Making Bad Food Good or Pimp My Chili Cheese Dog

Pimp my chilli cheese dogThis post was inspired by my husband who, on one of our first dates, offered me a chili cheese dog. For years, I was in a weight-restricted sport that forced me to maximize calories in terms of nutrient density. (If I could only have 1000 calories a day, I was going to make sure I got the biggest bang for my buck.) That being said, no one had ever offered me a chili cheese dog. Ever. I graciously declined thinking that he was a really nice guy and that someday, he would make someone really happy.  Or, I thought someday we’d laugh about it over miso soup, brown rice and some organic kale.

Hours later he ordered a strawberry cheesequake. I told him that when food is named after a natural disaster, it can’t possibly be good for you. He wholeheartedly disagreed and countered with the potato tornado. I stood corrected. Aghast, but corrected.

I told him I could make him a better chili cheese dog and have included the recipe (with commentary) below. Now, if you like this recipe, send me your favorite food and I’ll try to make a healthy version of it (with commentary) for you.

Chili Cheese Do-Over

If you are a vegetarian, you can use Tofu Pups, Big Franks, Smart Dogs, Tofurky, or Not Dogs. My husband would not sit still for that, so I begin with Lou’s Garrett Valley Naturals All Natural Smoked Andouille Sausage.

(What I love about this sausage is that it has only the following ingredients: pork, water, spices, sea salt, paprika, garlic and onion.  Now compare that to the following popular snack – let me know if you can guess the snack:  enriched corn meal, (corn meal, ferrous sulfate, niacin, thiamin mononitrate, riboflavin and folic acid), vegetable oil (corn, canola, soybean, and/or sunflower oil), cheese seasoning (whey, and less than 2% of the following: cheddar cheese [milk, cheese cultures, salt enzymes], partially hydrogenated soybean oil, canola oil, maltodextrin [made from corn], sour cream [cultured cream, skim milk] salt, whey protein concentrate, monosodium glutamate, natural and artificial flavors, lactic acid, citric acid, artificial color [including yellow 6], and salt.)  If you guessed Cheetos, you are a winner!

The chili is a bit more involved. Again, this can be made for vegetarians – simply do not add the meat. If you choose to do this, add 2 cups of organic shredded cabbage to the chili. Believe me, it adds wonderful flavor.

If you like your chili meaty and spicy, read on:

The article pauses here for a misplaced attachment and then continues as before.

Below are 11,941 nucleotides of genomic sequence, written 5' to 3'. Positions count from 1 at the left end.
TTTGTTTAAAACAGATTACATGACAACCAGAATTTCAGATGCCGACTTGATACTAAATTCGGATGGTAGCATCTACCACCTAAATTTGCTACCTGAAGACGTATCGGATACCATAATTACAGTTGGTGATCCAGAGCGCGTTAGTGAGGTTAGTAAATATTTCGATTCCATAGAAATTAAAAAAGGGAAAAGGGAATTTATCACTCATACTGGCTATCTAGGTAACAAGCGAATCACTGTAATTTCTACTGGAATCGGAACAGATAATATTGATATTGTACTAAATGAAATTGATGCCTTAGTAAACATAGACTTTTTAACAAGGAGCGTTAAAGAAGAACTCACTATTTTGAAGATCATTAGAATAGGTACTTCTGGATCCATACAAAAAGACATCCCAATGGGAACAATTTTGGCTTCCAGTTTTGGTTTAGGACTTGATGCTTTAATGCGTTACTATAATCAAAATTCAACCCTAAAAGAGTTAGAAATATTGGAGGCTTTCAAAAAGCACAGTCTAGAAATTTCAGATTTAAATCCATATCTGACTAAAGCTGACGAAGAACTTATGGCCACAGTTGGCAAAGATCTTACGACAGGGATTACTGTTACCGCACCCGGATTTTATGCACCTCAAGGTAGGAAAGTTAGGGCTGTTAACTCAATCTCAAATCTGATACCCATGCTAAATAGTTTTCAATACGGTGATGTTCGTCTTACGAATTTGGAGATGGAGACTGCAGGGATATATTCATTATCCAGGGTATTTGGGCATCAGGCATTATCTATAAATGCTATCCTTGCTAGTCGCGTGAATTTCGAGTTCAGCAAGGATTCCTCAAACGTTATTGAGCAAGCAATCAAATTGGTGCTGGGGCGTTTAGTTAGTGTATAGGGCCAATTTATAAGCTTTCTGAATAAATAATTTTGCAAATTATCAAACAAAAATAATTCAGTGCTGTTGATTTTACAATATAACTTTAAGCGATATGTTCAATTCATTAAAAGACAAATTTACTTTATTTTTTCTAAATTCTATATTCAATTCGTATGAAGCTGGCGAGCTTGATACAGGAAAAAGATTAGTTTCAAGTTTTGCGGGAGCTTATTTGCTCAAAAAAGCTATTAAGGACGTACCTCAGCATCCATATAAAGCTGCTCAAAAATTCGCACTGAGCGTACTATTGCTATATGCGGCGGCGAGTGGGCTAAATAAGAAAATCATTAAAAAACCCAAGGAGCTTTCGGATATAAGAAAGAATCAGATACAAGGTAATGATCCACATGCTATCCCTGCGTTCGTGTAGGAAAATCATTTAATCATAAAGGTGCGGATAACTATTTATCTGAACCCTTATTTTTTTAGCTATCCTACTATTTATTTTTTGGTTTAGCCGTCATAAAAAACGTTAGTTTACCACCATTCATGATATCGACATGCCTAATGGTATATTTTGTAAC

Heat up 1/2 cup of olive oil and saute one yellow onion, two bell peppers (your favorite color), and 6 cloves of garlic for 5 minutes. Next, add 1/2 pound of grass-fed ground beef (I like Thousand Hills Cattle Company), 1/2 pound animal welfare approved pork, and 1 pound of grass-fed sirloin – cut in chunks and cook for 12-15 minutes. Add 3 jalapenos peppers, 1 Tbsp of paprika, 1 Tbsp chili powder, 1 tsp of ground cumin, 1 tsp of oregano, 1 tsp cracked ground pepper.  Stir thoroughly.

Next, add two 28-ounce cans of diced tomatoes, one 14-ounce can of tomato sauce, and 1 can of tomato paste.  Add 1 can of kidney beans, 1 can of black beans and 1 can of aduki beans. Bring it all to a boil, the back it down to a simmer. Cover and let simmer for 65 minutes.  Uncover, and cook for another 30 minutes. Stir every 8-10 minutes.

Check out Pasture Land for organic artisan cheeses; their cave-aged cheddars, raw blue or gouda will dress up any chili cheese dog. Grate up the cheese while your chili is cooking.

Finally, we select a bun. Whole Foods Market or any available organic grocer is likely to carry hot dog buns not filled with partially-hydrogenated soybean oil or other ingredients that will wreck your life. For those who are gluten intolerant, French Meadow has an Italian roll that will provide a delicious solution for you.

Send me your favorite foods and I will try to help you to embark on a transitional journey.  I assure you, my husband has enjoyed the adventure and he has lost 20 pounds in the process.

Bon appetit!

About The Author

Amy Scott

Amy Scott Erickson has a master’s degree from the University of Minnesota and a bachelor’s degree from the University of Wisconsin—Madison. She is currently the dean of the Health Fitness Specialist degree at Globe University and is a certified Muscle Activation Techniques Specialist. Prior to her role as a dean, Amy was a rowing coach and recruiting coordinator for the University of Texas and the Head Strength & Conditioning coach for the University of Minnesota Women’s Athletic Department. A former Division I athlete, Amy now enjoys cycling, aerial yoga, strength training and is considering taking up rodeo as a new sport.